The attempt to strengthen law enforcement was also, perhaps more fundamentally, hampered by the very character of Russian law, which throughout this period remained based on a top-down model rather than a contractual one. As a result, the center handed down more and more ukazy that had almost no effect because they took only minimal account of either local administrative resources or the legal conceptions of the population. At the same time, the regime's penchant for ambitious state-sponsored reforms--especially in the eighteenth century--constantly disrupted the continuity of the development of the law, prevented new judicial and administrative institutions from maturing before they were abolished, neglected the development of a professional judiciary, and gave the legal system in general little prestige or institutional independence.
The consequence was that the courts--which were woefully understaffed, run by amateurs, and confused by the welter of new ukazy they were expected to obey--were inclined to ignore innovations (such as the laws intended to restrict the judicial use of torture) and instead relied on convenient yet outdated legal compendia such as the old Ulozhenie and decided cases in whatever manner seemed simplest and financially most profitable to the officers of the court.
This system was quite incapable of creating a real legal consciousness in any segment of society. The central authorities issued and countermanded ukazy as they saw fit, and in important cases--such as Peter I's voinskii artikul-- simply ignored Russian legal tradition and copied from foreign sources. At the lower levels of the bureaucracy, as noted earlier, overworked, underpaid and undersupervised officials made little effort to turn these confusing instructions into a coherent system of law, so that arbitrariness prevailed. Noble landlords, meanwhile, ignored the law when they saw fit--for instance, they willingly offered and accepted bribes, and gave refuge on their lands to fugitive serfs--and their manorial jurisdiction in any case shielded much of the population from actual contact with any formal legal system, no matter how corrupt or rudimentary.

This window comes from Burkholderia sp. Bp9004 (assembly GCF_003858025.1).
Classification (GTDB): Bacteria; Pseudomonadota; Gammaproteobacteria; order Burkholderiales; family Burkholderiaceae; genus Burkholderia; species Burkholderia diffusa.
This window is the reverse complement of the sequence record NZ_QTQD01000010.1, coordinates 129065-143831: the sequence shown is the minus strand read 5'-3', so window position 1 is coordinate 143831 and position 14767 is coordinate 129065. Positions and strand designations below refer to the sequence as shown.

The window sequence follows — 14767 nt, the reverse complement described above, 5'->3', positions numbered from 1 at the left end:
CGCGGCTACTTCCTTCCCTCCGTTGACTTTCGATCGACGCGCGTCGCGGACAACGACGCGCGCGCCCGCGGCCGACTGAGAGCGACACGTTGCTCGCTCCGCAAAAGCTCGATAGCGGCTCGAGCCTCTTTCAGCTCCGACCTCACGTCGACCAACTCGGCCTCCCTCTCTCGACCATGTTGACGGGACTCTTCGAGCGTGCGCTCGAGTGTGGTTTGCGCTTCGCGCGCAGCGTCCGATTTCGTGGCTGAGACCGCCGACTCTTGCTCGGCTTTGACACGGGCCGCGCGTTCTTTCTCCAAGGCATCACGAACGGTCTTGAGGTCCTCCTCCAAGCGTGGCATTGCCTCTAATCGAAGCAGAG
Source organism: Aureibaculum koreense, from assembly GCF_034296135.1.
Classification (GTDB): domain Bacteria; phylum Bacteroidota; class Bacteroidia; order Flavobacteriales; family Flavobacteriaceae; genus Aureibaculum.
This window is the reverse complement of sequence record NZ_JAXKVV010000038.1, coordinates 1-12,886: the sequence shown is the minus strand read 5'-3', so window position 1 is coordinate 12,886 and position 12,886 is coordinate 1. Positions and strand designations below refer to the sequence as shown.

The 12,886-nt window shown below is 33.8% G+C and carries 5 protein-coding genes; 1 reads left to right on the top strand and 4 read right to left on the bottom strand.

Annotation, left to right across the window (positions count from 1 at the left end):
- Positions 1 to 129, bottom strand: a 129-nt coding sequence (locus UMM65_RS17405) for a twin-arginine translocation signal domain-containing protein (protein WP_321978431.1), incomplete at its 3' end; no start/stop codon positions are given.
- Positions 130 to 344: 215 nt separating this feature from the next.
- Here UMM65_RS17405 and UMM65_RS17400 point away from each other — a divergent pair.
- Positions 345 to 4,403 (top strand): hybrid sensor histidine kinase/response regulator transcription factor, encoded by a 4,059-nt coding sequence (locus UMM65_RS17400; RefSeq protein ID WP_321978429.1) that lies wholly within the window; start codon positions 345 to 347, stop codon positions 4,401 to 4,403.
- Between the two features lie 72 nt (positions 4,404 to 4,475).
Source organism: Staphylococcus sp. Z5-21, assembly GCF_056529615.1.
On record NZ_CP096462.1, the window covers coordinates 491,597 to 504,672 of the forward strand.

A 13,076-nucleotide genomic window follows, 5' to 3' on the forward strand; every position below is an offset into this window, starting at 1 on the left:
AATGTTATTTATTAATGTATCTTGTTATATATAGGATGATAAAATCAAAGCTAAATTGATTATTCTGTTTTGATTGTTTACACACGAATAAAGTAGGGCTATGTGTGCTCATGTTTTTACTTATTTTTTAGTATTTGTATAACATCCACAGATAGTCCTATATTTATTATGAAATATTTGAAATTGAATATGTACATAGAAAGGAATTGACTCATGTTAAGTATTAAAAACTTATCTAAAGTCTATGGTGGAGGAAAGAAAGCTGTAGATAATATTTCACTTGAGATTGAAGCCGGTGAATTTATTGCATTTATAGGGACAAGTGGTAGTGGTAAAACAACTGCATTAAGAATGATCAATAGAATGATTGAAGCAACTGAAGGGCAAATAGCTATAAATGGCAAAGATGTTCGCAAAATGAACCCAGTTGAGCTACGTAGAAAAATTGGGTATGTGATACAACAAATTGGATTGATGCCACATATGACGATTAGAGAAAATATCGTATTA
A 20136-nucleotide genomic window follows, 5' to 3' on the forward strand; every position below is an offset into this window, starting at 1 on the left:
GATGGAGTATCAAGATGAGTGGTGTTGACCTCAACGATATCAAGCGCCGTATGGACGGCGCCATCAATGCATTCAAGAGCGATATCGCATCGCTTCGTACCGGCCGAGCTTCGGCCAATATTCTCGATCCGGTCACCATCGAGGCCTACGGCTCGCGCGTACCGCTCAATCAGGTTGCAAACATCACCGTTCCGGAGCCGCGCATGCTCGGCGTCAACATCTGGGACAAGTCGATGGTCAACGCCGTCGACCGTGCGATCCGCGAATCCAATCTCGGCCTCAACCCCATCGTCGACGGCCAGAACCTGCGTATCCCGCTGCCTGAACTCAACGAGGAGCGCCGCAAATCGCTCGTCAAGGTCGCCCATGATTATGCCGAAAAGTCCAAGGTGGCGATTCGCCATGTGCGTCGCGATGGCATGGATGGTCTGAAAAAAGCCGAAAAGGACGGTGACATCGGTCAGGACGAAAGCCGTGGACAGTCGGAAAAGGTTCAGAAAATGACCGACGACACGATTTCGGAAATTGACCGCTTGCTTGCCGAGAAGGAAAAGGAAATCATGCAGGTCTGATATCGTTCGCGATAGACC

As a result, "the law" remained something that was imposed from the center, but that neither became the basis for administrative practice nor meshed with the thinking of the general population. As Schmidt's data indicate, for example, the police met with considerable popular cooperation only in dealing with crimes that also offended popular conceptions of morality (such as theft of religious items), while escape from serfdom or desertion from the army were condoned by the populace and were rarely reported to the police by the lower clases. It is only at the end of the period Schmidt studies, with Catherine II's Legislative Commission, the Charters to the Nobles and the Towns, the beginnings of the academic study of the law in Russia, and the growing "public" awareness of the "peasant question," that serious attempts were first undertaken to address these issues.